The university has finished its spring semester, and the town is almost silent except for the occasional roar of new construction or the buzz of gardening tools. The squirrels and birds are taking control of the street outside my house, though a vehicle still sometimes comes hurtling through, making everyone run for cover. The lush green on green of the trees, many shades of green setting off each other, makes me glad, as do the flowers. The first tulips have changed to irises, and the hydrangeas are now out: many a glorious icy blue. The farmers’ market is now multiple times a week, and I buy too many strawberries, savoring the smell that always makes me think of summer: fresh at first, then a little too rich, too strange, as the first bit of decay takes hold. However, the strawberries usually don’t have a chance to go off, as I eat them quickly, by themselves or over ice-cream: vanilla or chocolate.
I’m sure my thighs are going to puff out like popovers from all that ice-cream, but I’ll hopefully sweat off the weight on my long walks, especially now that the sun beats down so fully, the first humidity creeping in. I enjoy walking down to the river, the path’s vegetation growing so fast that it creeps in on you on both sides as you walk down the path: at some point it will meet in the middle. I marvel at the colors of the earth here, everything from ochre to soft orange to ox-blood red: such a contrast with the green of the trees and the grass. There’s too much grass here: speaking of endless watering and fertilizer. I’d love to tear it up and plant clover and sunflowers and small stepable plants that don’t need much watering or find out which native plants best conserve water or yield tasty items for the garden. I’ve got a few more plants now, most rescued from the roadside. For some reason people here seem to toss out plants, and I’ve gained everything from a lush fern, now cut down to a more sensible size, to pansies in many colors. The latter were a bit ungainly, too spindly or weedy some of them, but they’re perennials and should last for some time. I found many of them on a giant pile, along with any number of plant pots, many of them 12 dollars or more, stickers from the local hardware store still intact. I brought what I could carry home to my sad little patio, which needs some cheering up.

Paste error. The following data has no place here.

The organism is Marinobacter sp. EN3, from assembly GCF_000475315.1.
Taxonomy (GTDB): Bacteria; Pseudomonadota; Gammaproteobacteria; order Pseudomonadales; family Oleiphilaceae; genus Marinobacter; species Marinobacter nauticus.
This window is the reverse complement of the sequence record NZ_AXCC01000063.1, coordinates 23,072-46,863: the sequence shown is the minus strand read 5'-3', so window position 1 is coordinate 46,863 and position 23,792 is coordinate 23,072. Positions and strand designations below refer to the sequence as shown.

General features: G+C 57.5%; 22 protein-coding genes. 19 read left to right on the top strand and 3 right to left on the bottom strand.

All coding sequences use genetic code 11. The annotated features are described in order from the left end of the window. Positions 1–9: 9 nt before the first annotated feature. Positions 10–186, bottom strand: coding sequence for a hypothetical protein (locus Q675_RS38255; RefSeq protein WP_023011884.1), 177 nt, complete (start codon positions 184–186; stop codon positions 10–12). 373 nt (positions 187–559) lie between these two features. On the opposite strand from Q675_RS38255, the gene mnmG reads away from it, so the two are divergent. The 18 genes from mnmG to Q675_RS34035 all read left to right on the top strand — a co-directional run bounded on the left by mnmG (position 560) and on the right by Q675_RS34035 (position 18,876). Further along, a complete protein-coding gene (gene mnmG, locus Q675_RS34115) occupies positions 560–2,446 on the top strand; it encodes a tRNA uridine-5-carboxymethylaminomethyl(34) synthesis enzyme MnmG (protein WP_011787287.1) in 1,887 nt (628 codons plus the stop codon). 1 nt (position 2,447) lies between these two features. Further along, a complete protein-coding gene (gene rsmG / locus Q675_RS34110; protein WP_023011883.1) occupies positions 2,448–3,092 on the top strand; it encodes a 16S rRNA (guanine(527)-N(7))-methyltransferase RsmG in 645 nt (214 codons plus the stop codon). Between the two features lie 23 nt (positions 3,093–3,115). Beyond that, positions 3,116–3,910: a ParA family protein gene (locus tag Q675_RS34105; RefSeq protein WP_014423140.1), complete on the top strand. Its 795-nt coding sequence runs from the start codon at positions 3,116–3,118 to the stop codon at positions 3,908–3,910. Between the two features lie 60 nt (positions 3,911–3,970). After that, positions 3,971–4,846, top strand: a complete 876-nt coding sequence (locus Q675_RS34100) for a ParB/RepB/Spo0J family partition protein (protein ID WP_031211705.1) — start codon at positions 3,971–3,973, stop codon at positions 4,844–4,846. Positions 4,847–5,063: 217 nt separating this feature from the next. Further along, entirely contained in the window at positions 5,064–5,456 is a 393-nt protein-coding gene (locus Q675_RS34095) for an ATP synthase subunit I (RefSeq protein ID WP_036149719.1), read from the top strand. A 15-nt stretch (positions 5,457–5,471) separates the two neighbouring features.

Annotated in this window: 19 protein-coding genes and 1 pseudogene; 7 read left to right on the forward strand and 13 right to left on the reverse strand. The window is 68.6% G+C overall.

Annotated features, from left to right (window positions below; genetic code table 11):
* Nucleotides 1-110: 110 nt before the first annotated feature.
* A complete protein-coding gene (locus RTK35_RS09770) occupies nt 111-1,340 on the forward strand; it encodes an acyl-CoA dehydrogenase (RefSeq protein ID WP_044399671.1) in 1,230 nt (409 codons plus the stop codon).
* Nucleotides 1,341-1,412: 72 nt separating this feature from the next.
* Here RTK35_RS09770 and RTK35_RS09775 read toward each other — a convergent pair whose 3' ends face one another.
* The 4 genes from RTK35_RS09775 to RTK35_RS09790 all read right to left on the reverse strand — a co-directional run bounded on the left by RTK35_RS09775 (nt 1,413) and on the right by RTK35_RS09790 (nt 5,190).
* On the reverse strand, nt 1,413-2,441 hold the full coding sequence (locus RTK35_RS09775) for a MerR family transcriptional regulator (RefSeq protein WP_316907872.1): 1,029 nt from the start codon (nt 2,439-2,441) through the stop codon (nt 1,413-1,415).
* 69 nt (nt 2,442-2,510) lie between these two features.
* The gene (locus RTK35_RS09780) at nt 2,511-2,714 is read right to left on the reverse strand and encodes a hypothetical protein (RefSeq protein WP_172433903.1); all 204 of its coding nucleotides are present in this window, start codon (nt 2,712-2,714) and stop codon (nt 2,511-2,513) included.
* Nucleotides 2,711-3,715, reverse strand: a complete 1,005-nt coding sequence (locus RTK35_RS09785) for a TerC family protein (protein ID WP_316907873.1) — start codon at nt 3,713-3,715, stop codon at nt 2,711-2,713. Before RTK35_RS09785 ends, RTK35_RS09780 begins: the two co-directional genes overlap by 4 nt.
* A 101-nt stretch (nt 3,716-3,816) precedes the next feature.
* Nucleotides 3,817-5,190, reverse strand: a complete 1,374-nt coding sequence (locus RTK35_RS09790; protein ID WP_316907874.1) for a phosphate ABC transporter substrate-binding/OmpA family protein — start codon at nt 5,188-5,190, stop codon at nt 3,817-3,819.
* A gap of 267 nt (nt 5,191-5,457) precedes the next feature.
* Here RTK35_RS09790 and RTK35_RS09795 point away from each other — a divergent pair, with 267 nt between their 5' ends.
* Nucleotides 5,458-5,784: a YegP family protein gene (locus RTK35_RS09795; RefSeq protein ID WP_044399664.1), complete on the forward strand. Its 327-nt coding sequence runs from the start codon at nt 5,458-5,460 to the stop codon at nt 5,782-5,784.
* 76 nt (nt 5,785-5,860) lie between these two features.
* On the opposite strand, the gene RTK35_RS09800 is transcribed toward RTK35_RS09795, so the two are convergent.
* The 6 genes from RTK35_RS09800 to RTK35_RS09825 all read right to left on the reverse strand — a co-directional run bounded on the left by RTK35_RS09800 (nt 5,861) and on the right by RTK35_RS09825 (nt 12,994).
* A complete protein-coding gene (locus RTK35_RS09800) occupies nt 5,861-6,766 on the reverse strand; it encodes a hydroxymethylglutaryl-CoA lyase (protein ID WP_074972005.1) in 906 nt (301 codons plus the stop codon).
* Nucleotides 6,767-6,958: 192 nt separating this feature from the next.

I’ve also been on the hunt for street furniture. I thought the decamping of the university’s undergraduates for the summer might be a bonanza of free goodies, but unlike Oregon and California there doesn’t seem to be a tradition of the three Rs; instead, people keep things or they toss them away. However, I’ve scored a few items to add to my meager collection, though my collection of boxes which, in my defense, is more for the cats than for me (though there was a phase in which much of my furniture was boxes), still made a recent visitor assume I was packing to move. The cats certainly appreciate more surfaces over which they can drape themselves, assuming an imperial mien, or hide under, ready for a sneak attack on each other.
Spring has also brought increased bird energy, as they all seek to raise their families. For me, it was a rather sad affair, as the wrens that nested in my topsy-turvy tomato plant were unsuccessful. Perhaps it was the cold spell we had, which put me back in my turtleneck and may have been too much for those little ones. The weather has been going back and forth, sometimes in a very schizophrenic fashion, and I wonder if the wren chicks were the two newest victims of climate change as the surety of the seasonal shifts, the stately progress from cold to warm to cool again, becomes less sure. Perhaps in this case it’s simply the fretfulness of nature: abundance and pleasant at one moment, and at the next a bleak landscape of chill and storm. Of course, I should be grateful I wasn’t here when the tornado hit, not all that long ago. It’s hard to hear and see those stories of people in other states, suffering so from storms. I don’t know if I would have the strength in any way to rebuild, to imagine a life again, knowing how quickly, and seemingly arbitrarily, the old one disappeared.